With this mindset, I gratefully accepted my offer of admission to Notre Dame and immediately set to work to take full advantage of the opportunities before me. Within my first month on campus, I approached the IDEA center with no other intention but to learn about how to remove an idea from the trenches of my imagination to bear the light of reality. Fortunately, an administrator reached out to me in hopes of learning what prompted my curiosity about the center. When I told her all that I wished to accomplish, she graciously paired me with an excellent on-campus mentor.


Within a week or so, my mentor and I met on a beautiful sunny day with the mural on the Hesburgh Library gleaming brilliantly before us. My nerves meant little when I thought of the young students and children I could help through my efforts. My worry dissipated, anyway, as my mentor gave me wonderful advice and a number of resources that aided much of my initial research. Even as winter break approached, she made sure I had everything I needed to continue developing my idea, including the encouragement to continue my efforts and make the most of my time at home. I strove to do exactly that.


I returned home with a level of eagerness that my parents – the ever-supportive duo they are – matched with no hesitation. Together, we drove to St. Louis and found every non-operational school building on my list. At one high school in particular, I stepped out of the car and approached the graffitied structure with nothing short of wonder. Even as glass shards crunched underfoot, I stepped toward the property with a surprising sense of familiarity. Later, I even canvassed the nearest neighborhood and spoke with three tenants for their opinions and their knowledge. What I wish to do, what I hope to do, cannot be done without the people – their support, their input, and their approval.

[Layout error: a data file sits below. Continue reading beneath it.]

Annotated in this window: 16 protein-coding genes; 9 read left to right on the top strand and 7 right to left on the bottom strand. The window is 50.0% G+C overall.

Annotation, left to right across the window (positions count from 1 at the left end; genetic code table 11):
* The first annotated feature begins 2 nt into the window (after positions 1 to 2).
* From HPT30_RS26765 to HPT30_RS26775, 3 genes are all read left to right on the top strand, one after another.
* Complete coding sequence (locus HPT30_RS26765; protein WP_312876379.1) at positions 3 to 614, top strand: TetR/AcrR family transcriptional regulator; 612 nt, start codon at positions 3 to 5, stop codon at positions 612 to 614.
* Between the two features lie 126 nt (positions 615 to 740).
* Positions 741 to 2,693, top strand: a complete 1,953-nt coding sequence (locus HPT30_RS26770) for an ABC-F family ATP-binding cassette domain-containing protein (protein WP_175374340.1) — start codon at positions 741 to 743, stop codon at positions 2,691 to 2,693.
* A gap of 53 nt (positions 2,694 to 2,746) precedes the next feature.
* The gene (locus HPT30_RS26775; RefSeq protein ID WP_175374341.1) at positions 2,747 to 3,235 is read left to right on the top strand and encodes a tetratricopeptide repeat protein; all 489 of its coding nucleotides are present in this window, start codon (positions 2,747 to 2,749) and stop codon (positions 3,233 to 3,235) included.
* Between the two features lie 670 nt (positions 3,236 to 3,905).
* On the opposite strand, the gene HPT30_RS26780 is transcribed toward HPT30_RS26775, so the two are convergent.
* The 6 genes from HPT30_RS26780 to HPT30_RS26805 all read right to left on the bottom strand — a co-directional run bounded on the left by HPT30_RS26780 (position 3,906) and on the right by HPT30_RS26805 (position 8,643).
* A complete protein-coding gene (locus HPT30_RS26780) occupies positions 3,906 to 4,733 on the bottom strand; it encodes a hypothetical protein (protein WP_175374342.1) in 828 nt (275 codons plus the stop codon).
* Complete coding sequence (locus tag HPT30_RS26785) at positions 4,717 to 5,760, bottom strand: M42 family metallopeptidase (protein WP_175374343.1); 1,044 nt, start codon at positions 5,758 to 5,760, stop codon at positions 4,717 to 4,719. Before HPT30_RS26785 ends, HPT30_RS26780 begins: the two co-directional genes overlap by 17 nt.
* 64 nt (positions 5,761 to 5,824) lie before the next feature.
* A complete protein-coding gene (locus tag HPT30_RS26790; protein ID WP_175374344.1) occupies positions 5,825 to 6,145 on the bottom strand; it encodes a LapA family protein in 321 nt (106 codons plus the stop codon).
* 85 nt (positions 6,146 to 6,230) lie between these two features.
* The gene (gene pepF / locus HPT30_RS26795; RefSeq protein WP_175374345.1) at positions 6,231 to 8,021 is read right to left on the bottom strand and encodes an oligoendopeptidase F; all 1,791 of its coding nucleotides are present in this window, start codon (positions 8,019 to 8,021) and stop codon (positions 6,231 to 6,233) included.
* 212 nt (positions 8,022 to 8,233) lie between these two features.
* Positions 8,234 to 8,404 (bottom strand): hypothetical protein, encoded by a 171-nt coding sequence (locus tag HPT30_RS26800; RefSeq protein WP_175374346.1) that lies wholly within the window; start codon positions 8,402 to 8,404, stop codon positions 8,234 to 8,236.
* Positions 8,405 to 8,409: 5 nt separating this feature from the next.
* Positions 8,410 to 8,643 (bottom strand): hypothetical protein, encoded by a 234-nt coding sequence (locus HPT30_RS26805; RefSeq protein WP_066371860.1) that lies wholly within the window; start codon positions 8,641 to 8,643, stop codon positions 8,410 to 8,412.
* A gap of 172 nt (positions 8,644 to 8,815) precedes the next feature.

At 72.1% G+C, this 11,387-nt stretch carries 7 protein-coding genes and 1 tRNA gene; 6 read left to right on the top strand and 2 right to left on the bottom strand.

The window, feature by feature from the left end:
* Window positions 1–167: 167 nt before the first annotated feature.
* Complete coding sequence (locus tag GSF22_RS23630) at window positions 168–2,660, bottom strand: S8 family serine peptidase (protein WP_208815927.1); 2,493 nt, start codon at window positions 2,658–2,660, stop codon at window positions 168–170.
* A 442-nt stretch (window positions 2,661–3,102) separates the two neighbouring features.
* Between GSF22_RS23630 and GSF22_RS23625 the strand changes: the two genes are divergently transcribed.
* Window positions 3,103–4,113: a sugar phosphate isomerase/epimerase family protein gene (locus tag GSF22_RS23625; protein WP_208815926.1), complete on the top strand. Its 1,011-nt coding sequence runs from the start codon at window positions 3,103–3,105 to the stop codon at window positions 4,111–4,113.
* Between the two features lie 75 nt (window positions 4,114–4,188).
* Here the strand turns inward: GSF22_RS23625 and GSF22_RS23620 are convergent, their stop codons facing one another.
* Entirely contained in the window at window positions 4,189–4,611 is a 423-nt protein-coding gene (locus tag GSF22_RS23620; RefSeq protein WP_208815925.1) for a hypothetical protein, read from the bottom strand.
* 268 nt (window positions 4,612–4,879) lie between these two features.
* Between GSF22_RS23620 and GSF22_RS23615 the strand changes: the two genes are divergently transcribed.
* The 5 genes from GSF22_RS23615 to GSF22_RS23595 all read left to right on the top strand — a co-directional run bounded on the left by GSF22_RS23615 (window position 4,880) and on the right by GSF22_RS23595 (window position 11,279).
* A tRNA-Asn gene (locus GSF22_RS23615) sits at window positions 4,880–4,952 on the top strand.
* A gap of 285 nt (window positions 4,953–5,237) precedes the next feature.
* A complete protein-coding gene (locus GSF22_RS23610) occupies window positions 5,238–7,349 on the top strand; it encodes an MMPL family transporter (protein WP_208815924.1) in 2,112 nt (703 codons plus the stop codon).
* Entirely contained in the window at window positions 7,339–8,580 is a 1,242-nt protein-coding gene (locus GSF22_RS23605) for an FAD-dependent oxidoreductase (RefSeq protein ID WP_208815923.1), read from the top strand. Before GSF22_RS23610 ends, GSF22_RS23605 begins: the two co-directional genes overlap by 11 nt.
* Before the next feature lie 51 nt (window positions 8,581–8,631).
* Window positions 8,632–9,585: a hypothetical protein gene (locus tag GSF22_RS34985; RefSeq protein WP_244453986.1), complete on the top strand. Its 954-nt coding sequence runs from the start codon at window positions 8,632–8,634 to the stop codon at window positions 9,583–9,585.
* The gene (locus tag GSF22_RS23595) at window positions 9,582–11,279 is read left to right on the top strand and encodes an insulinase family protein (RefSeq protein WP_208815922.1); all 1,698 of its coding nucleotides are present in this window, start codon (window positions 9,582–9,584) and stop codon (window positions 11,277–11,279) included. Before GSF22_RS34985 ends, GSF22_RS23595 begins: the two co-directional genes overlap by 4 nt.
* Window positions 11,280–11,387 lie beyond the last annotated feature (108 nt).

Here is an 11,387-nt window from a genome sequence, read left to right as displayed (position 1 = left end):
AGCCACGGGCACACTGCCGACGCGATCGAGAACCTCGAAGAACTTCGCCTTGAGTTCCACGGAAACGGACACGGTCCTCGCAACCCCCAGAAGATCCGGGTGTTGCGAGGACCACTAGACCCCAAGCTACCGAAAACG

After my visit, I felt such strong confirmation. This is something I need to do – something I must do. I plan to restore a city and its economic value, and my first solution will be to create and retain a crippled – not a dying – school system. The reversal of urban decay is no small feat, but, whether I do so through starting my own company and/or running a large-scale non-profit, it is a venture I am willing to pioneer.


For this very reason, I joined the Notre Dame Club of St. Louis. While I initiate and prepare my own project, I am working to expand the influence of the club while simultaneously networking and learning more about the area than I ever thought possible within such a short time span. I truly believe my efforts through the club’s diversity and inclusion initiatives grant me an outlet for my immediate desire to help others, especially the black and brown communities. The first professor I met at ND once encouraged me to learn before my pursuit – to learn as much as possible from as many people as possible. If I can learn while assisting the impact of the university that took a chance on me, I call that a win-win.